Jun Ha Park reaches for the glistening blade in front of him. Shoulders hunched, forehead creased in concentration, he slices through a fillet of salmon in a matter of seconds, his right hand rising and falling like a gently rolling wave.
Soon after, he picks up a wad of rice from a nearby container, lifts his hand into the air, lets his wrist go limp, and – his forefingers resting on his thumb so that his hand looks a bit like a shadow puppet – he massages the wad of rice into a compact ball. Park repeats the process until he’s lined up a handful of these rice balls on a navy ceramic dish, then, using chopsticks, he lays slices of salmon on top of each one. He moves at speed.
“His concentration … it’s zen-like,” says restaurant owner Daniel Russo of the ex-Sake and Nobu chef. “He’s our superstar.”
Working at an American-oak bench, lit by two angular pendants, Park’s fluid movements inject a liveliness into Russo’s first solo venture (he’s also been involved with Argy Bargy, a pizza restaurant, and St Kilda’s Saint Hotel). Textured concrete walls pair with white-and-grey terrazzo flooring, timber banquettes and a smattering of blue tiles, but overall the aesthetic is stripped back.
Upstairs, two more dining rooms – one public, one private – stay true to the minimalist vibe, with a little more warmth courtesy of wooden floorboards and an original fireplace.
The space matches the style of the food – a combination of traditional Japanese fare (karaage chicken with tonkatsu mayo, tuna tataki with wasabi cream, soba noodle salad and handmade pork gyoza) and more adventurous alternatives, such as a curried beef brisket doughnut topped with yuzu salt and coconut shavings.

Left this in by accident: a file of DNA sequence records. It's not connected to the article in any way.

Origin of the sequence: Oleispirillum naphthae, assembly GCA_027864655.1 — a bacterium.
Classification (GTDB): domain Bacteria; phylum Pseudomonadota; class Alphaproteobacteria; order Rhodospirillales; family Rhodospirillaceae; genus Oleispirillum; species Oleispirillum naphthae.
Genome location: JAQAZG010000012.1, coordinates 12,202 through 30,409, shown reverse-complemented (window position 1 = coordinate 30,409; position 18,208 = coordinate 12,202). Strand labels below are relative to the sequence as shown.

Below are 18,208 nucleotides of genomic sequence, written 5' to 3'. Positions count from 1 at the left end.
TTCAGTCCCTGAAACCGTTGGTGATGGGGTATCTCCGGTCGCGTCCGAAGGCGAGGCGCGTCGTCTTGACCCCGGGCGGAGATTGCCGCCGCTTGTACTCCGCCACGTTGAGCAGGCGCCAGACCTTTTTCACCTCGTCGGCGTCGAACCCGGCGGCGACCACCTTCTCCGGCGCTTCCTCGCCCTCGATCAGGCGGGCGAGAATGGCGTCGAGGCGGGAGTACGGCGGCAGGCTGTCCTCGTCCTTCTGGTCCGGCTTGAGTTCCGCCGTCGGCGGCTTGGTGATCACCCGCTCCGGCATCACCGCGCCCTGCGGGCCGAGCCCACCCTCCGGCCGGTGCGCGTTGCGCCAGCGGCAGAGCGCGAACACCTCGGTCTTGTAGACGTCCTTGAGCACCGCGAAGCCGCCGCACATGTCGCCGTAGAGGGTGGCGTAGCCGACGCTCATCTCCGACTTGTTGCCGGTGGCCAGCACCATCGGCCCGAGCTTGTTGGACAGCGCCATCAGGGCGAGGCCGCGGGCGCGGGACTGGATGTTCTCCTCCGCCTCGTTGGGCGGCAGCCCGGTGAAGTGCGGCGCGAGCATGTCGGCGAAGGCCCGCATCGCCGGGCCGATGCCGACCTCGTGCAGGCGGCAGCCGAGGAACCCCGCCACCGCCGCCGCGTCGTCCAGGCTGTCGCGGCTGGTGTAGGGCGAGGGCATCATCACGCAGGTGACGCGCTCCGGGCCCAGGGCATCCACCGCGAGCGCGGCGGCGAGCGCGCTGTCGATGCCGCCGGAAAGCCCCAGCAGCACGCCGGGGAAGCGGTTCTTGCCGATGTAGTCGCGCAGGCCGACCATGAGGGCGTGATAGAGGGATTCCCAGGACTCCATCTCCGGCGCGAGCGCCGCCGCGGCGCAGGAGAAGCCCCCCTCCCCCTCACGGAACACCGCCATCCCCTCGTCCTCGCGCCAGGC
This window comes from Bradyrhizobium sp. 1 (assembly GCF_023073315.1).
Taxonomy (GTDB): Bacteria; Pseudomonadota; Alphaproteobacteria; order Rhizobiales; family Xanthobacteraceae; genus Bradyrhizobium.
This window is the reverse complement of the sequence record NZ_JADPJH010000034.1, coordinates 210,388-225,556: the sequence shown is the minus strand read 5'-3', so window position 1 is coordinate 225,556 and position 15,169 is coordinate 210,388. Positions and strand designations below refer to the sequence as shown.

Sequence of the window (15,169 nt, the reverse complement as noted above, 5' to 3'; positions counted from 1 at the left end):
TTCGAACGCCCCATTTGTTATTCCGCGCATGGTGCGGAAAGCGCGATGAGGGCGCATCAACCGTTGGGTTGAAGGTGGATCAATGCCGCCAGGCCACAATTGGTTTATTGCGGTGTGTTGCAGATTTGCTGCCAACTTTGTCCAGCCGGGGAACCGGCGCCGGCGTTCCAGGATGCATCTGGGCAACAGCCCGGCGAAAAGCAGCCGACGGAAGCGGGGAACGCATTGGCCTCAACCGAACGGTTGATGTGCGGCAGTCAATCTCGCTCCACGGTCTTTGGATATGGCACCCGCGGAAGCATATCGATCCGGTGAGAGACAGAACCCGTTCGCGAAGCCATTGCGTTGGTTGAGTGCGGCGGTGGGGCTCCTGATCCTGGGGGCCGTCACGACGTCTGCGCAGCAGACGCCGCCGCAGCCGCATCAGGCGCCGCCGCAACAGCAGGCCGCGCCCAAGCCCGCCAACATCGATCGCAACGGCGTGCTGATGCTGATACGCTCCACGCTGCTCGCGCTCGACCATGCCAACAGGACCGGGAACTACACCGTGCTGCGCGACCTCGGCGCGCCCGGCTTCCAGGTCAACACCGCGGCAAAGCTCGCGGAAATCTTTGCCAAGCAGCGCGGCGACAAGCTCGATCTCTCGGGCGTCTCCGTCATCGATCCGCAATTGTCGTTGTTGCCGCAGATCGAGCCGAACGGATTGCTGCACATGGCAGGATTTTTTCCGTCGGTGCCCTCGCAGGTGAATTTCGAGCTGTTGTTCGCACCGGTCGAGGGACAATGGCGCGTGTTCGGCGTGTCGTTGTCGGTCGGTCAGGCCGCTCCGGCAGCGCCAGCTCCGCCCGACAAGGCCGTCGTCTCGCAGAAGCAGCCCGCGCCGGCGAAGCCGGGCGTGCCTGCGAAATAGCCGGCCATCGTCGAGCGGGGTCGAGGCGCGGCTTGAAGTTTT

There are also near-translucent slices of elegant kingfish paired with a deep, musky truffle vinaigrette you can smell as soon as soon it hits the table; poached prawns and pickled daikon sandwiched between two rounds of milk loaf; and Wagyu tataki. The beef has a marble score of five, and the flavour is reminiscent of a sort of Japanese salami. It’s paired with strands of fried potato, celeriac and green apple, which cuts through the beef’s evenly dispersed fat.
For dessert, there’s an Iced Vovo mille-feuille with raspberries and marshmallow. And to drink there’s Asahi on tap; an international wine list comprising familiar Australian drops and slightly less familiar European ones (pinot blanc from Baden, Germany); and a handful of predominantly light, floral cocktails.
There’s also a small selection of sake and umeshu, which, together with Park’s theatrics, the minimalist decor and moody lighting, makes this a prime candidate for your next date night.
14 Beatty Avenue, Armadale
(03) 9822 7941
Tue to Sun 5pm–late
This article first appeared on Broadsheet on February 21, 2019. Menu items may have changed since publication.